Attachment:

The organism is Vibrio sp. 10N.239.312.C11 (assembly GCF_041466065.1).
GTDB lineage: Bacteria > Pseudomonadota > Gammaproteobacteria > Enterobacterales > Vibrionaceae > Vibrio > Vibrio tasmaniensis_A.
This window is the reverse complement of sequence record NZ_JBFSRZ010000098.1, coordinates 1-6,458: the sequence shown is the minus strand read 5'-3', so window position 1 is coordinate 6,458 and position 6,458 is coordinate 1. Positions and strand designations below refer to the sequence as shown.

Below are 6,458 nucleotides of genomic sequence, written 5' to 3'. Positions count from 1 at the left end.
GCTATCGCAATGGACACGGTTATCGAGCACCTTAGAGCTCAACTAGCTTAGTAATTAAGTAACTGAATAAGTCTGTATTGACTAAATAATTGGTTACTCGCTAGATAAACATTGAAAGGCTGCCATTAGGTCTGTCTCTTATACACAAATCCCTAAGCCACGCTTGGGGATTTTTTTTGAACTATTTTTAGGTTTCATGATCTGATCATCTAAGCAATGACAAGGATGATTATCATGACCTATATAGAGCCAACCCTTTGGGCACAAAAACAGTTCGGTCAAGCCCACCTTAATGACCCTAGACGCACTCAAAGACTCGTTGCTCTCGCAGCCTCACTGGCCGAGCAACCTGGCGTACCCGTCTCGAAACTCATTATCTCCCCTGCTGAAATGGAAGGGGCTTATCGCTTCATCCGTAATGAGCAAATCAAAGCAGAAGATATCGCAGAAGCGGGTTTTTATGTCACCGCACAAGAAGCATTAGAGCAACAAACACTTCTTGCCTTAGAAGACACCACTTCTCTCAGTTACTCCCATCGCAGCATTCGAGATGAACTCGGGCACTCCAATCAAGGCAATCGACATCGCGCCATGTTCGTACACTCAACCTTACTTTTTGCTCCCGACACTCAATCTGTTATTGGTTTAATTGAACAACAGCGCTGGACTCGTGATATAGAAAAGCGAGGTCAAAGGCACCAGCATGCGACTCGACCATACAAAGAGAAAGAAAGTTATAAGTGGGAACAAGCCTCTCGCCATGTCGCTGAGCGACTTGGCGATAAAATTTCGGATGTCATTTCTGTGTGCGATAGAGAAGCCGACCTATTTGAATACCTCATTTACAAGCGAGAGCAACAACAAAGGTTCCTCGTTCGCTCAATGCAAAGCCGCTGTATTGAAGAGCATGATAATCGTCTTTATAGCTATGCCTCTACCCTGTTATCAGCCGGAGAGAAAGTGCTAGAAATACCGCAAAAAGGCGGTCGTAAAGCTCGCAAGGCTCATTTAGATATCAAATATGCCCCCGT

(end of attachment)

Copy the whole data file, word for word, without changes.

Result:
The organism is Vibrio sp. 10N.239.312.C11 (assembly GCF_041466065.1).
GTDB lineage: Bacteria > Pseudomonadota > Gammaproteobacteria > Enterobacterales > Vibrionaceae > Vibrio > Vibrio tasmaniensis_A.
This window is the reverse complement of sequence record NZ_JBFSRZ010000098.1, coordinates 1-6,458: the sequence shown is the minus strand read 5'-3', so window position 1 is coordinate 6,458 and position 6,458 is coordinate 1. Positions and strand designations below refer to the sequence as shown.

Below are 6,458 nucleotides of genomic sequence, written 5' to 3'. Positions count from 1 at the left end.
GCTATCGCAATGGACACGGTTATCGAGCACCTTAGAGCTCAACTAGCTTAGTAATTAAGTAACTGAATAAGTCTGTATTGACTAAATAATTGGTTACTCGCTAGATAAACATTGAAAGGCTGCCATTAGGTCTGTCTCTTATACACAAATCCCTAAGCCACGCTTGGGGATTTTTTTTGAACTATTTTTAGGTTTCATGATCTGATCATCTAAGCAATGACAAGGATGATTATCATGACCTATATAGAGCCAACCCTTTGGGCACAAAAACAGTTCGGTCAAGCCCACCTTAATGACCCTAGACGCACTCAAAGACTCGTTGCTCTCGCAGCCTCACTGGCCGAGCAACCTGGCGTACCCGTCTCGAAACTCATTATCTCCCCTGCTGAAATGGAAGGGGCTTATCGCTTCATCCGTAATGAGCAAATCAAAGCAGAAGATATCGCAGAAGCGGGTTTTTATGTCACCGCACAAGAAGCATTAGAGCAACAAACACTTCTTGCCTTAGAAGACACCACTTCTCTCAGTTACTCCCATCGCAGCATTCGAGATGAACTCGGGCACTCCAATCAAGGCAATCGACATCGCGCCATGTTCGTACACTCAACCTTACTTTTTGCTCCCGACACTCAATCTGTTATTGGTTTAATTGAACAACAGCGCTGGACTCGTGATATAGAAAAGCGAGGTCAAAGGCACCAGCATGCGACTCGACCATACAAAGAGAAAGAAAGTTATAAGTGGGAACAAGCCTCTCGCCATGTCGCTGAGCGACTTGGCGATAAAATTTCGGATGTCATTTCTGTGTGCGATAGAGAAGCCGACCTATTTGAATACCTCATTTACAAGCGAGAGCAACAACAAAGGTTCCTCGTTCGCTCAATGCAAAGCCGCTGTATTGAAGAGCATGATAATCGTCTTTATAGCTATGCCTCTACCCTGTTATCAGCCGGAGAGAAAGTGCTAGAAATACCGCAAAAAGGCGGTCGTAAAGCTCGCAAGGCTCATTTAGATATCAAATATGCCCCCGT